Georgia Bill Shows What Can Be Accomplished with Coalitions

Georgia Bill Shows What Can Be Accomplished with Coalitions
Chris Heaton — April 14, 2021

ESA participates in several coalitions on the advocacy and public affairs front. We participate in a connected technology coalition that includes several limited energy associations and large national corporations that work to protect the limited energy segment within the National Electric Code. This coalition has worked for over a year on common legislative interests in states like Maryland, Massachusetts, Oklahoma and Texas among other states. We also participate in a coalition of organizations that seek to protect the integrity of facial recognition and other biometric technology, which is often maligned by special interest groups that do not understand the technology and perpetuate the fear based on anecdotes, usually from authoritarian countries.

 

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Coalitions like those above can originate at any level – local, state, or national. It is one such coalition in Georgia that serves as a reminder of the value they can have, even if informal and serving a limited purpose. It began with ADT working with a state legislator to get HB 465 filed. It then rolled from there to include Comcast, ESA, the Georgia Electronic Life Safety & Systems Association (GELSSA) and volunteer leaders like John Loud, LOUD Security Systems, who also serves as Vice President on the ESA Board of Directors. The need for a bill like HB 465 was not like most states that have passed similar legislation, preempting local governments from fining alarm companies for false alarms. Fining alarm companies was actually happening in Georgia – in Sandy Springs, and then in Brookhaven. The need was acute. Litigation to stop Sandy Springs was not successful, because – in short – the due process rights for people do not necessarily apply for businesses.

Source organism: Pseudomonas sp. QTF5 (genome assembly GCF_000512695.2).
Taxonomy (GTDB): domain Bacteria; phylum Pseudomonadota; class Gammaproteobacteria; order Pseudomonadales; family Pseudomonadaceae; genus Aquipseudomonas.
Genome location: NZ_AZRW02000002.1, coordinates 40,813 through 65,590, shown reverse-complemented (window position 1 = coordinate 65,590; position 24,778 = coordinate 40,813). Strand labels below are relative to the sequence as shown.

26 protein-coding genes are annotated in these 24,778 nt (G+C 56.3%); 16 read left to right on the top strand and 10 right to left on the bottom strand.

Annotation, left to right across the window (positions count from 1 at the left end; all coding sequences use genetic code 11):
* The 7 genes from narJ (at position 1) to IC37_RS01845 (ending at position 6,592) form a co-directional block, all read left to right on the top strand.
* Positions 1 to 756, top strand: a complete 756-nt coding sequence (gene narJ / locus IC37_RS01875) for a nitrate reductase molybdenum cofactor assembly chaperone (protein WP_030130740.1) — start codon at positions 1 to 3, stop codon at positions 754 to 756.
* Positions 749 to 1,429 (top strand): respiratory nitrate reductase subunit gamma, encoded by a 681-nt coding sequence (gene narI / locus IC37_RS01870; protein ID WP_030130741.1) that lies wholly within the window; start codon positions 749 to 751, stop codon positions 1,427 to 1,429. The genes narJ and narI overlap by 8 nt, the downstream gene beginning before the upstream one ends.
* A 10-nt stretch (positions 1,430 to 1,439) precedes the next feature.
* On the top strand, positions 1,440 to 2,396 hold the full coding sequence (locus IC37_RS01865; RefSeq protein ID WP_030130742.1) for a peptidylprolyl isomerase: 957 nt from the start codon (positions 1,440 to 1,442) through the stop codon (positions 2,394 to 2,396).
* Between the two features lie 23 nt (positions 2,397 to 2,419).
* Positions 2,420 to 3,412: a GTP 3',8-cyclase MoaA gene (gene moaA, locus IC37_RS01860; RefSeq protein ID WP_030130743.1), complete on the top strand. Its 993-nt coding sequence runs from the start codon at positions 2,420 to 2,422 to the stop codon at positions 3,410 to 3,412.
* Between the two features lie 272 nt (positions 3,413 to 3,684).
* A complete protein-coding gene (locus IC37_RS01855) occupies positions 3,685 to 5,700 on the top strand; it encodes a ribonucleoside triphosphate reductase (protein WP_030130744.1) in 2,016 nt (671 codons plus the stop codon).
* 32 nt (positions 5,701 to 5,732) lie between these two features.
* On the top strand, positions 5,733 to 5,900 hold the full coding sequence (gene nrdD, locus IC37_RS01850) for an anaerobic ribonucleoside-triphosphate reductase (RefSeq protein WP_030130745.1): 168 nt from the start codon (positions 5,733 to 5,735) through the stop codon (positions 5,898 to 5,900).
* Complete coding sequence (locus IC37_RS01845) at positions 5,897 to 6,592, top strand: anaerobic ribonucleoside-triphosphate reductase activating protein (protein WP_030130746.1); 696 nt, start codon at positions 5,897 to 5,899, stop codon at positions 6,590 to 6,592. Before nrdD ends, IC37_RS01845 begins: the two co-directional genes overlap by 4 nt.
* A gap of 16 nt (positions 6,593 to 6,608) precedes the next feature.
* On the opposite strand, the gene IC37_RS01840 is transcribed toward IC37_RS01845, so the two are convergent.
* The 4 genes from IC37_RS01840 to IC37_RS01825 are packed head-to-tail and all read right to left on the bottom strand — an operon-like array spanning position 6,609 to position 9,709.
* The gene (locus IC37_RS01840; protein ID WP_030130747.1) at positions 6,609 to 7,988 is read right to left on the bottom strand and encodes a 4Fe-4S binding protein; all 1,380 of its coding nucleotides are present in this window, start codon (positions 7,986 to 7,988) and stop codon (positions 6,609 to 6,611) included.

This coalition involved multiple interactions over the phone, on Zoom, in committee hearings, in emails and in a grassroots campaign asking members to write their Senators hearing the bill. The real work was almost always behind the scenes, as is the way for virtually all state and federal legislation. It is what I euphemistically refer to as the sausage making of legislation – And sometimes it works!

Coalitions do take effort. They take a commitment to follow through, a commitment of time and a spirit of compromise. But they are worth the effort to protect the business model under assault. Most businesses do not think about the laws or regulations that protect them, which is natural. People tend to think more about the pain points.

We spend a lot of time researching, writing, and responding to legislative threats – the pain points. I am pleased when effort is expended to create legislative opportunities for our industry. Congratulations to all who worked to get HB 465 to the Governor.

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